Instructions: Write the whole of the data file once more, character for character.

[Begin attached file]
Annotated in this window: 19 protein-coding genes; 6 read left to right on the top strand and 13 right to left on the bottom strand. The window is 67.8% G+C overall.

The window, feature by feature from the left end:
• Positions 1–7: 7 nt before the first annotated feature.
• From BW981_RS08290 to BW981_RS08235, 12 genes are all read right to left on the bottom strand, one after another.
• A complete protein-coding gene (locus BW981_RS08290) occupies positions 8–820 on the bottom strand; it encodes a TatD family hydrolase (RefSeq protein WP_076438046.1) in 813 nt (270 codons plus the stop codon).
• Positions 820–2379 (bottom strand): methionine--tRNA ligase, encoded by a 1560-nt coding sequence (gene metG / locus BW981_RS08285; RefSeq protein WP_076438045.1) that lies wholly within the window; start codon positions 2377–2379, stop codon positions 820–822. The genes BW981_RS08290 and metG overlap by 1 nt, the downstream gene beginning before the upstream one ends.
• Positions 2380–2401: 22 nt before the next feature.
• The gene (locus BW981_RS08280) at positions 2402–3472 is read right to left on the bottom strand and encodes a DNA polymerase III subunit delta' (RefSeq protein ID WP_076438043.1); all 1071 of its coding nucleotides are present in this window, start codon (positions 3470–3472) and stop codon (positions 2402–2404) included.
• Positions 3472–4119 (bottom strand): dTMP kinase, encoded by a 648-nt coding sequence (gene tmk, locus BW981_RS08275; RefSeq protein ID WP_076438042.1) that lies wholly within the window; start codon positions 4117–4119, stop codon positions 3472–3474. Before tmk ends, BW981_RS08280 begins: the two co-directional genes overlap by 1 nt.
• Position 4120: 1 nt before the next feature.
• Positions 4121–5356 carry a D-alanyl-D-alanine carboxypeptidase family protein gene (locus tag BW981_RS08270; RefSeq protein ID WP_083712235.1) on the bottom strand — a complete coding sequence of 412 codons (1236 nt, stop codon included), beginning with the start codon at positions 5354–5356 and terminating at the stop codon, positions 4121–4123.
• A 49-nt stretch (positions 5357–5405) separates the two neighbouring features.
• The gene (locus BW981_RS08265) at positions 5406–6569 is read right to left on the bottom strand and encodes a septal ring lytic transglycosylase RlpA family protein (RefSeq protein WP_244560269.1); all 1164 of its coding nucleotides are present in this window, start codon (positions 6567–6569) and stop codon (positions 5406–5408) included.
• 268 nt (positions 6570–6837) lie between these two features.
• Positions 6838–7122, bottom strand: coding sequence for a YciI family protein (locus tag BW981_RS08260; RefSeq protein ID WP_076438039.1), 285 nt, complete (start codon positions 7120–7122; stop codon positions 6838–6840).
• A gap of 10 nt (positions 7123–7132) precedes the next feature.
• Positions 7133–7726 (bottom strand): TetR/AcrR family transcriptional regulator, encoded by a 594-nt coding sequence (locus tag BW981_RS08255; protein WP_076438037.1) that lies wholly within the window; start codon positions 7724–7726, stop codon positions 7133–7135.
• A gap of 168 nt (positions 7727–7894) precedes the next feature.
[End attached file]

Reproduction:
Annotated in this window: 19 protein-coding genes; 6 read left to right on the top strand and 13 right to left on the bottom strand. The window is 67.8% G+C overall.

The window, feature by feature from the left end:
• Positions 1–7: 7 nt before the first annotated feature.
• From BW981_RS08290 to BW981_RS08235, 12 genes are all read right to left on the bottom strand, one after another.
• A complete protein-coding gene (locus BW981_RS08290) occupies positions 8–820 on the bottom strand; it encodes a TatD family hydrolase (RefSeq protein WP_076438046.1) in 813 nt (270 codons plus the stop codon).
• Positions 820–2379 (bottom strand): methionine--tRNA ligase, encoded by a 1560-nt coding sequence (gene metG / locus BW981_RS08285; RefSeq protein WP_076438045.1) that lies wholly within the window; start codon positions 2377–2379, stop codon positions 820–822. The genes BW981_RS08290 and metG overlap by 1 nt, the downstream gene beginning before the upstream one ends.
• Positions 2380–2401: 22 nt before the next feature.
• The gene (locus BW981_RS08280) at positions 2402–3472 is read right to left on the bottom strand and encodes a DNA polymerase III subunit delta' (RefSeq protein ID WP_076438043.1); all 1071 of its coding nucleotides are present in this window, start codon (positions 3470–3472) and stop codon (positions 2402–2404) included.
• Positions 3472–4119 (bottom strand): dTMP kinase, encoded by a 648-nt coding sequence (gene tmk, locus BW981_RS08275; RefSeq protein ID WP_076438042.1) that lies wholly within the window; start codon positions 4117–4119, stop codon positions 3472–3474. Before tmk ends, BW981_RS08280 begins: the two co-directional genes overlap by 1 nt.
• Position 4120: 1 nt before the next feature.
• Positions 4121–5356 carry a D-alanyl-D-alanine carboxypeptidase family protein gene (locus tag BW981_RS08270; RefSeq protein ID WP_083712235.1) on the bottom strand — a complete coding sequence of 412 codons (1236 nt, stop codon included), beginning with the start codon at positions 5354–5356 and terminating at the stop codon, positions 4121–4123.
• A 49-nt stretch (positions 5357–5405) separates the two neighbouring features.
• The gene (locus BW981_RS08265) at positions 5406–6569 is read right to left on the bottom strand and encodes a septal ring lytic transglycosylase RlpA family protein (RefSeq protein WP_244560269.1); all 1164 of its coding nucleotides are present in this window, start codon (positions 6567–6569) and stop codon (positions 5406–5408) included.
• 268 nt (positions 6570–6837) lie between these two features.
• Positions 6838–7122, bottom strand: coding sequence for a YciI family protein (locus tag BW981_RS08260; RefSeq protein ID WP_076438039.1), 285 nt, complete (start codon positions 7120–7122; stop codon positions 6838–6840).
• A gap of 10 nt (positions 7123–7132) precedes the next feature.
• Positions 7133–7726 (bottom strand): TetR/AcrR family transcriptional regulator, encoded by a 594-nt coding sequence (locus tag BW981_RS08255; protein WP_076438037.1) that lies wholly within the window; start codon positions 7724–7726, stop codon positions 7133–7135.
• A gap of 168 nt (positions 7727–7894) precedes the next feature.